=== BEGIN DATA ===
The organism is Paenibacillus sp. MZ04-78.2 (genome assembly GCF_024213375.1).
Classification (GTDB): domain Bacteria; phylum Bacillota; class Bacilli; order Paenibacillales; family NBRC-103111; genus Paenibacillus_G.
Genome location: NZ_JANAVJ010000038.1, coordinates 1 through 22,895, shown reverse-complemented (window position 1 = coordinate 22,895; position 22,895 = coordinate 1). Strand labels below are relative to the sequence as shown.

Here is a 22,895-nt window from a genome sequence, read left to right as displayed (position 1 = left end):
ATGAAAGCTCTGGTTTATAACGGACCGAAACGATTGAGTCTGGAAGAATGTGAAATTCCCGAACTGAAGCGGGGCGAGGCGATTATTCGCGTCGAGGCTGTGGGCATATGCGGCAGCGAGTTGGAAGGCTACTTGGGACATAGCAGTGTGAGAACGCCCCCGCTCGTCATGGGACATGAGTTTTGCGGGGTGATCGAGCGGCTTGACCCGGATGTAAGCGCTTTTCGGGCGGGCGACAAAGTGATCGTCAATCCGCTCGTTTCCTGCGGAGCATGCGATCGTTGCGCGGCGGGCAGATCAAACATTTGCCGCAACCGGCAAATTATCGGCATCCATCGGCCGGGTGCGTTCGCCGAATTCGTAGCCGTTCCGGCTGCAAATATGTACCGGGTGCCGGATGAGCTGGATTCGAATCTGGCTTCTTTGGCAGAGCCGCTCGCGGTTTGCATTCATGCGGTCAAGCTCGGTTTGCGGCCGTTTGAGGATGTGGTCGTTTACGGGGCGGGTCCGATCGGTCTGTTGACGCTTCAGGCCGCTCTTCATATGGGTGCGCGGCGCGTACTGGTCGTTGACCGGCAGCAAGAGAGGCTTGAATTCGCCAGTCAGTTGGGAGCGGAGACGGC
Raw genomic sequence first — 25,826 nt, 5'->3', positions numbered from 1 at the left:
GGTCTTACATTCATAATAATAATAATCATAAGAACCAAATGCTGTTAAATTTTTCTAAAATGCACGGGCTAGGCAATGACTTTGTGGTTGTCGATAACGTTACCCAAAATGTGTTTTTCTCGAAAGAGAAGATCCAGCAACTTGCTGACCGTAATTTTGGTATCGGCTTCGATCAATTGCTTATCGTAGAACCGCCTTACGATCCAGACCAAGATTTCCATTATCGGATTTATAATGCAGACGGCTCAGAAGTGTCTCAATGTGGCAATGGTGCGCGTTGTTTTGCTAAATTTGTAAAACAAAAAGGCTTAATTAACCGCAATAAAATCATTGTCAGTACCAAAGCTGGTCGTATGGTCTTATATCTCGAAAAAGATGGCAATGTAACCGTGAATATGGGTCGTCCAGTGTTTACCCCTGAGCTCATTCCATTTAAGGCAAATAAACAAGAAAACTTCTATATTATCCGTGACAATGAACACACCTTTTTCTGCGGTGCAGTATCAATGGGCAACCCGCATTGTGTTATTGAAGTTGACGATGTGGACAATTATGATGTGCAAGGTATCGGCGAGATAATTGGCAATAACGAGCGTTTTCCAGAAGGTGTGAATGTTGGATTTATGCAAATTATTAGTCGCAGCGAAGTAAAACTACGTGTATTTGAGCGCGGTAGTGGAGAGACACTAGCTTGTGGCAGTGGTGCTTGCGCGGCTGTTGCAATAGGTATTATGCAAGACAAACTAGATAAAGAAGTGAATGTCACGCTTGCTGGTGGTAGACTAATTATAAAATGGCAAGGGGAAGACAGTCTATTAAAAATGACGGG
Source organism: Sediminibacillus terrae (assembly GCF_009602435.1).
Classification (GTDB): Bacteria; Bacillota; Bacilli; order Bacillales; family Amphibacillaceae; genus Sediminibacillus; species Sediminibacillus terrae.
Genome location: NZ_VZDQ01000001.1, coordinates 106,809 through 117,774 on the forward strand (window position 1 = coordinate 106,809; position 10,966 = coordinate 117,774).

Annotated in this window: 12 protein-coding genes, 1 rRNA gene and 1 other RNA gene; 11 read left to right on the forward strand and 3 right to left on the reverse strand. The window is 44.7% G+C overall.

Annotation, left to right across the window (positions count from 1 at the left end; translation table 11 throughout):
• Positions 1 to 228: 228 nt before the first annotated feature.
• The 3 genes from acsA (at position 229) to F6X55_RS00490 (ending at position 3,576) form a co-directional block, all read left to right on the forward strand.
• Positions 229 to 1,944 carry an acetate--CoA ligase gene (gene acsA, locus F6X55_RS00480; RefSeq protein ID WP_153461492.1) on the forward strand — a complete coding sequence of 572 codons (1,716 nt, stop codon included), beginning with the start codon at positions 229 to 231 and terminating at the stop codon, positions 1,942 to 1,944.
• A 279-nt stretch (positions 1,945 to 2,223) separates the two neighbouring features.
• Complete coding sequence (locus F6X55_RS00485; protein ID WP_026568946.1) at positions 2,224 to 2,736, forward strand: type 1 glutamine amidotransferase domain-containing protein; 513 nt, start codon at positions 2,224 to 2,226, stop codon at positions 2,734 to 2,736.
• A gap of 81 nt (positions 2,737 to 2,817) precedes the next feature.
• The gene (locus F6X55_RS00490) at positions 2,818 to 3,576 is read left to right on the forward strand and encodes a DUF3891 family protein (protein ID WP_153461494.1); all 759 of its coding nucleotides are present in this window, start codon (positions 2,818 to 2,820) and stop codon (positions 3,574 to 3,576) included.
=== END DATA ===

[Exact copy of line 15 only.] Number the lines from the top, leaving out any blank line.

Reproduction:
• Positions 229 to 1,944 carry an acetate--CoA ligase gene (gene acsA, locus F6X55_RS00480; RefSeq protein ID WP_153461492.1) on the forward strand — a complete coding sequence of 572 codons (1,716 nt, stop codon included), beginning with the start codon at positions 229 to 231 and terminating at the stop codon, positions 1,942 to 1,944.